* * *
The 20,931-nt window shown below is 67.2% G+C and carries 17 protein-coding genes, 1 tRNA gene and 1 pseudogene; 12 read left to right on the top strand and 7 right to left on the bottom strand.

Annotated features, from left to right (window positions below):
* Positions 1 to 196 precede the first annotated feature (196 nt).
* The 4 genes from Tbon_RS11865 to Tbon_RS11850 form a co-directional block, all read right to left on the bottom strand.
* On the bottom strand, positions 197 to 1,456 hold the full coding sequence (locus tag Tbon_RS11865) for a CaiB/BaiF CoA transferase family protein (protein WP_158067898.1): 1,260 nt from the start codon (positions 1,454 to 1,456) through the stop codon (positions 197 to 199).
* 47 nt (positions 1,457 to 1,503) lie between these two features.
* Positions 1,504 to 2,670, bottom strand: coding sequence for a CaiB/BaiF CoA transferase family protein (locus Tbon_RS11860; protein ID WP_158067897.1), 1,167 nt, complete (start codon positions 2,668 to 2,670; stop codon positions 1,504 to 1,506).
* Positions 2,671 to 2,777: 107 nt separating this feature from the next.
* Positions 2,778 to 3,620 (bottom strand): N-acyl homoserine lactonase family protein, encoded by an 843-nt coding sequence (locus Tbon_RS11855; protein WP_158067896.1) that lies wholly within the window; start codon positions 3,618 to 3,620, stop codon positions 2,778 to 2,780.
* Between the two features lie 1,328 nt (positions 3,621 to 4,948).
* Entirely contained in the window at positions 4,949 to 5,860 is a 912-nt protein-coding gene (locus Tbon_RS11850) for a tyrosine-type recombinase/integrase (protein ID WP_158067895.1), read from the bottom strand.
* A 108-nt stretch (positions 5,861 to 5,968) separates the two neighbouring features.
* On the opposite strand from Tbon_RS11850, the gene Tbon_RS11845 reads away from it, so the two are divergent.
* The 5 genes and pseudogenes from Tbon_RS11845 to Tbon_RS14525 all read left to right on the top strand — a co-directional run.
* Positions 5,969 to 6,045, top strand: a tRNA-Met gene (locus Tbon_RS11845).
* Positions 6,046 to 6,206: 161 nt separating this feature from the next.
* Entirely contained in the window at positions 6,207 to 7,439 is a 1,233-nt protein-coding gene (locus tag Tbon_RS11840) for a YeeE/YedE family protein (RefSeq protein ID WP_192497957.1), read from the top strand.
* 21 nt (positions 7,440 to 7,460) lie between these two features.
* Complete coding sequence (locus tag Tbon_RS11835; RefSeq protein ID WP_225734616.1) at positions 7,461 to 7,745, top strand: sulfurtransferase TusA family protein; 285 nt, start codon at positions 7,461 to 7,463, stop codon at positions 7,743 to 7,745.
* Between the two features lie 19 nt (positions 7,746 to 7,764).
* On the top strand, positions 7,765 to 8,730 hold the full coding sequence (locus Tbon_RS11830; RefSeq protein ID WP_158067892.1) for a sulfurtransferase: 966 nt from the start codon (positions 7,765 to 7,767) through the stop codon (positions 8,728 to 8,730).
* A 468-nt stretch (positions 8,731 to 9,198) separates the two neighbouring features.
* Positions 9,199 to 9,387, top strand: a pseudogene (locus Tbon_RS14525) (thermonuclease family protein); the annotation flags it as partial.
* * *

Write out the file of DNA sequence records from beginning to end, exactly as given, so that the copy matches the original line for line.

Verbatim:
The 20,931-nt window shown below is 67.2% G+C and carries 17 protein-coding genes, 1 tRNA gene and 1 pseudogene; 12 read left to right on the top strand and 7 right to left on the bottom strand.

Annotated features, from left to right (window positions below):
* Positions 1 to 196 precede the first annotated feature (196 nt).
* The 4 genes from Tbon_RS11865 to Tbon_RS11850 form a co-directional block, all read right to left on the bottom strand.
* On the bottom strand, positions 197 to 1,456 hold the full coding sequence (locus tag Tbon_RS11865) for a CaiB/BaiF CoA transferase family protein (protein WP_158067898.1): 1,260 nt from the start codon (positions 1,454 to 1,456) through the stop codon (positions 197 to 199).
* 47 nt (positions 1,457 to 1,503) lie between these two features.
* Positions 1,504 to 2,670, bottom strand: coding sequence for a CaiB/BaiF CoA transferase family protein (locus Tbon_RS11860; protein ID WP_158067897.1), 1,167 nt, complete (start codon positions 2,668 to 2,670; stop codon positions 1,504 to 1,506).
* Positions 2,671 to 2,777: 107 nt separating this feature from the next.
* Positions 2,778 to 3,620 (bottom strand): N-acyl homoserine lactonase family protein, encoded by an 843-nt coding sequence (locus Tbon_RS11855; protein WP_158067896.1) that lies wholly within the window; start codon positions 3,618 to 3,620, stop codon positions 2,778 to 2,780.
* Between the two features lie 1,328 nt (positions 3,621 to 4,948).
* Entirely contained in the window at positions 4,949 to 5,860 is a 912-nt protein-coding gene (locus Tbon_RS11850) for a tyrosine-type recombinase/integrase (protein ID WP_158067895.1), read from the bottom strand.
* A 108-nt stretch (positions 5,861 to 5,968) separates the two neighbouring features.
* On the opposite strand from Tbon_RS11850, the gene Tbon_RS11845 reads away from it, so the two are divergent.
* The 5 genes and pseudogenes from Tbon_RS11845 to Tbon_RS14525 all read left to right on the top strand — a co-directional run.
* Positions 5,969 to 6,045, top strand: a tRNA-Met gene (locus Tbon_RS11845).
* Positions 6,046 to 6,206: 161 nt separating this feature from the next.
* Entirely contained in the window at positions 6,207 to 7,439 is a 1,233-nt protein-coding gene (locus tag Tbon_RS11840) for a YeeE/YedE family protein (RefSeq protein ID WP_192497957.1), read from the top strand.
* 21 nt (positions 7,440 to 7,460) lie between these two features.
* Complete coding sequence (locus tag Tbon_RS11835; RefSeq protein ID WP_225734616.1) at positions 7,461 to 7,745, top strand: sulfurtransferase TusA family protein; 285 nt, start codon at positions 7,461 to 7,463, stop codon at positions 7,743 to 7,745.
* Between the two features lie 19 nt (positions 7,746 to 7,764).
* On the top strand, positions 7,765 to 8,730 hold the full coding sequence (locus Tbon_RS11830; RefSeq protein ID WP_158067892.1) for a sulfurtransferase: 966 nt from the start codon (positions 7,765 to 7,767) through the stop codon (positions 8,728 to 8,730).
* A 468-nt stretch (positions 8,731 to 9,198) separates the two neighbouring features.
* Positions 9,199 to 9,387, top strand: a pseudogene (locus Tbon_RS14525) (thermonuclease family protein); the annotation flags it as partial.